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Faculty, students criticize Trump’s response to hurricane in Puerto Rico

Second-year+graduate+student+Zorimar+Rivera+Montes+shows+students+samples+of+government-provided+food+from+Puerto+Rico.+Rivera+Montes+co-led+a+teach-in+Tuesday+focusing+on+the+history+of+Puerto+Rico+and+the+effects+of+Hurricane+Maria.+
Second-year graduate student Zorimar Rivera Montes shows students samples of government-provided food from Puerto Rico. Rivera Montes co-led a teach-in Tuesday focusing on the history of Puerto Rico and the effects of Hurricane Maria.

Second-year graduate student Zorimar Rivera Montes shows students samples of government-provided food from Puerto Rico. Rivera Montes co-led a teach-in Tuesday focusing on the history of Puerto Rico and the effects of Hurricane Maria.

Julia Esparza/The Daily Northwestern

Julia Esparza/The Daily Northwestern

Second-year graduate student Zorimar Rivera Montes shows students samples of government-provided food from Puerto Rico. Rivera Montes co-led a teach-in Tuesday focusing on the history of Puerto Rico and the effects of Hurricane Maria.

Sophie Davis, Reporter

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Director of the Latina and Latino Studies program Frances Aparicio and second-year graduate student Zorimar Rivera Montes discussed how colonialism affected the response to Hurricane Maria at an educational event Tuesday.

Aparicio and Rivera Montes gave a presentation to roughly 50 people about Puerto Rico’s colonial history and the effects of Hurricane Maria in September. During the event at Kresge Hall, the pair said President Donald Trump has not provided sufficient aid following the hurricane.

“There was another time when he said Texas and Florida were doing great, but we’re going to need to stop sending aid to Puerto Rico soon,” Rivera Montes told The Daily. “So the view is differential. Obviously, if Puerto Rico were in Massachusetts, this would not be happening.”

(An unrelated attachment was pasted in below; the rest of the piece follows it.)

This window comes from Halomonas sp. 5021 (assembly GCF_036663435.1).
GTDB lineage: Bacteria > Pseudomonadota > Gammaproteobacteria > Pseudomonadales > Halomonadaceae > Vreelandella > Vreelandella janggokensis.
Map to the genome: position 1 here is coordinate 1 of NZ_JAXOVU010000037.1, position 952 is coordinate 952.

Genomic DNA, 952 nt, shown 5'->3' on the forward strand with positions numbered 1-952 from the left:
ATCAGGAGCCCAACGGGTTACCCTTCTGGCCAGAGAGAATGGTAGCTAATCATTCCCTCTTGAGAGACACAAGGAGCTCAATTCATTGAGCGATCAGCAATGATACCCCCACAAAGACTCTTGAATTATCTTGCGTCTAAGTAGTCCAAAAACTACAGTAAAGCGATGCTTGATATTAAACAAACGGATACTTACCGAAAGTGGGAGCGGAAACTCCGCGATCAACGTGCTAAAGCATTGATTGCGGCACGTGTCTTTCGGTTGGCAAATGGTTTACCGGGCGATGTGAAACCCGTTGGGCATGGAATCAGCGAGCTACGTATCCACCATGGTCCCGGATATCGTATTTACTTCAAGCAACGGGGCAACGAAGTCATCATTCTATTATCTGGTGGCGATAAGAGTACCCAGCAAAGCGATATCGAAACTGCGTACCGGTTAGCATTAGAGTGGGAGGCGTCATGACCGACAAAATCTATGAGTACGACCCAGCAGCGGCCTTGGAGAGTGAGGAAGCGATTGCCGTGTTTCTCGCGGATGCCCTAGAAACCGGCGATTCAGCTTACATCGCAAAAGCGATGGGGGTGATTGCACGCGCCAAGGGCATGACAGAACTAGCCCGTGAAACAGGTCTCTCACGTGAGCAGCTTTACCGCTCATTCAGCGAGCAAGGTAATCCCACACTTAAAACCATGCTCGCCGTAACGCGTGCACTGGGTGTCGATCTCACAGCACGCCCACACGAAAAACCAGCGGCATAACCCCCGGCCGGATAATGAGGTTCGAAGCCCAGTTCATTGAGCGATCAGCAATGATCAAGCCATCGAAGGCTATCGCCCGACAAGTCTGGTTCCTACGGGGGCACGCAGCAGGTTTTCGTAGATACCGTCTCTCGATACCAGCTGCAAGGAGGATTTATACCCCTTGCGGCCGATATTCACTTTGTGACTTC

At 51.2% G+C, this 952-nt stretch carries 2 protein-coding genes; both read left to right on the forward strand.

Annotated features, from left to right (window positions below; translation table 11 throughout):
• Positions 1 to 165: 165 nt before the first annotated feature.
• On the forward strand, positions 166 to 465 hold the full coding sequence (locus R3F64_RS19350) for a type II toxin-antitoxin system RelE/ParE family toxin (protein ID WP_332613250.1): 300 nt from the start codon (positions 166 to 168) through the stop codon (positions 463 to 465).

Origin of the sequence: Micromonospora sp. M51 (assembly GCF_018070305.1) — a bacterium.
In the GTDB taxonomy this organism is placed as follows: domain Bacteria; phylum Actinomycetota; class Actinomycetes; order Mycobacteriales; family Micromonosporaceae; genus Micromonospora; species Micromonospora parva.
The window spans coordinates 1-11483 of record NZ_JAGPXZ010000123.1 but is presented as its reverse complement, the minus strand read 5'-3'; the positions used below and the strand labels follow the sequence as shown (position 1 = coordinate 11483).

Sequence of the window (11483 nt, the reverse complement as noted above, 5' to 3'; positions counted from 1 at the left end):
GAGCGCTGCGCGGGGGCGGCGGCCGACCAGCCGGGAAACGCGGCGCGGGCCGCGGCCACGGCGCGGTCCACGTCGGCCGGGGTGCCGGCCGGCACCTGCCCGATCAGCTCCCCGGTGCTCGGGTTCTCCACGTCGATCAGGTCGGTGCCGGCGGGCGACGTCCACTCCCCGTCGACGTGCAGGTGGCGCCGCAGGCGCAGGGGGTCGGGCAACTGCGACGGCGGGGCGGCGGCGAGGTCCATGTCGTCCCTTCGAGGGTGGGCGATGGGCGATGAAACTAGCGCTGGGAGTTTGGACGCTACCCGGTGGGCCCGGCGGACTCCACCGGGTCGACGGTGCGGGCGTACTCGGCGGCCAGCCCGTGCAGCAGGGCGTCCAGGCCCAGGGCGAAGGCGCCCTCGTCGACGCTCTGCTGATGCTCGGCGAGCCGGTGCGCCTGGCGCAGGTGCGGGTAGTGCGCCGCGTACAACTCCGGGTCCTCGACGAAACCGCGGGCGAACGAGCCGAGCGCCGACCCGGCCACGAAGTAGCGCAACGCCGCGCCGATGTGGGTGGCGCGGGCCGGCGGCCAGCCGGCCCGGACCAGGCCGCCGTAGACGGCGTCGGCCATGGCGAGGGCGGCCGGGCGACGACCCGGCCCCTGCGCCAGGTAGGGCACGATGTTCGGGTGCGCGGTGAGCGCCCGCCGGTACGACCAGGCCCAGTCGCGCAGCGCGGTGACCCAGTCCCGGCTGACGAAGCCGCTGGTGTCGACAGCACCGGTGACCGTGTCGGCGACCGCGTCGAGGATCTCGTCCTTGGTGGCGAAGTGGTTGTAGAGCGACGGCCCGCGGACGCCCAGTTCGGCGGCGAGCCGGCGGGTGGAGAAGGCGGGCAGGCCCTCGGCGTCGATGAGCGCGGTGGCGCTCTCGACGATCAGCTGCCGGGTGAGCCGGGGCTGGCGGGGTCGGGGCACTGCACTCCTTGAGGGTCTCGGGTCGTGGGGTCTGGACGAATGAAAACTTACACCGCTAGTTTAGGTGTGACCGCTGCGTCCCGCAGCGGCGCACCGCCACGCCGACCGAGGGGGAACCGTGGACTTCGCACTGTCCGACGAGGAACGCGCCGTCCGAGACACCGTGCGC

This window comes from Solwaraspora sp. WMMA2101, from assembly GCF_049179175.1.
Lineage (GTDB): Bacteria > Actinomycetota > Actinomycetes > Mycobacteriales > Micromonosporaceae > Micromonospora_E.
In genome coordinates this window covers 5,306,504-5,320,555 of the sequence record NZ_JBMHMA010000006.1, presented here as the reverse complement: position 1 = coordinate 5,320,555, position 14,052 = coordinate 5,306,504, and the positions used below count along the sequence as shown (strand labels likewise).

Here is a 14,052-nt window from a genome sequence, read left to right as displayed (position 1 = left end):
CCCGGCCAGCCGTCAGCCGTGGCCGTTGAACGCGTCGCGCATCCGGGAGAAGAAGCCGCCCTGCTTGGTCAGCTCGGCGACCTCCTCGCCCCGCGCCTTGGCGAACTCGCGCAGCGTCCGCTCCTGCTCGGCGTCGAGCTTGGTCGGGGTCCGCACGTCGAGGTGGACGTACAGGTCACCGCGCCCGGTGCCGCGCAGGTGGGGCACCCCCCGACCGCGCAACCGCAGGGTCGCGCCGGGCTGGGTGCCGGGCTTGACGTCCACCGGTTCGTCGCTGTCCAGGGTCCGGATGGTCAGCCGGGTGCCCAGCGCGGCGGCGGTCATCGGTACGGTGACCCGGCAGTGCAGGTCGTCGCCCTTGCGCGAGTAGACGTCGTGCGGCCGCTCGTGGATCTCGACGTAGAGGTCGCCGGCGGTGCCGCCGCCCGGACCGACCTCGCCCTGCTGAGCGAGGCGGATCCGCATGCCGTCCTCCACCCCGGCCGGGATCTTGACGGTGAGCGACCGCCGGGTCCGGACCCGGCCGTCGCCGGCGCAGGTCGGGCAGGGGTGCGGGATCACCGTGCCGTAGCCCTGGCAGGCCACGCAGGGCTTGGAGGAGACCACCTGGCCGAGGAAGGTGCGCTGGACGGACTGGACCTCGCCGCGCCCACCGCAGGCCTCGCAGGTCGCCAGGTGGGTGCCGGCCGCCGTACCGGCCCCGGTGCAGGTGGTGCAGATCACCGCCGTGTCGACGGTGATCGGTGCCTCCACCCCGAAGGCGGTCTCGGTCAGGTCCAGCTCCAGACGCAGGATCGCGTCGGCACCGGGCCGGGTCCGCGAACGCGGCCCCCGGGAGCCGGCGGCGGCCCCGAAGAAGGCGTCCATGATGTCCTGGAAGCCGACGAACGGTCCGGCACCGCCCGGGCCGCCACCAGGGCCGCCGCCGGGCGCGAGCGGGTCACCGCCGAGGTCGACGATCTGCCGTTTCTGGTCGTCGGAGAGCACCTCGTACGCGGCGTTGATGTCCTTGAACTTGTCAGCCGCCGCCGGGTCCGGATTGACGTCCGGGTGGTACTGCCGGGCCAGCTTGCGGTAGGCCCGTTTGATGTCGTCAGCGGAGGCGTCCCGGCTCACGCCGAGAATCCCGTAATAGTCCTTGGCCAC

After Hurricane Maria hit Puerto Rico on Sept. 20, more than 85 percent of Puerto Ricans lost power and over 40 percent had no clean water. The diesel fuel that hospitals rely on is becoming scarce and medical supplies are dwindling, Rivera Montes said. People are suffering from a shortage of food, and the aid supplies from the U.S. are not being distributed, she added.

Because Puerto Ricans do not have the ability to vote in American elections, their citizenship is seen as “second class,” Aparicio said. The government’s late response to hurricane relief is consistent with its colonial history, she said.

“Policy in the relationship between Puerto Rico and the United States was just as bad before Donald Trump, before the hurricane,” Rivera Montes told The Daily. “So I think there’s a history of that.”

Rivera Montes added that an economic crisis in 2005 left the territory $72 billion in debt, which has made recovery difficult.

People must take action to stop the U.S.’ “colonized” response to Puerto Rico’s situation, Rivera Montes said.

“Let people know that this is the situation,” she told The Daily. “Calling Congress, calling representatives, joining resistance. … Making noise around that and political pressure on the Congress members that can vote (is important).”

Second-year graduate student Felipe Neves said he hopes Puerto Ricans will feel that independence is a necessity after seeing Trump’s insufficient and slow response in providing aid. Independence from the U.S. will allow the territory to have financial freedom over its future, Neves said.

In addition, Neves said he hopes the event shows people how colonialism still exists in the modern world.

“They were very clever to show us the process of colonization –– of creating debt and of loans,” he told The Daily. “(We’ve) seen that power is a structure in this particular part of the earth.”

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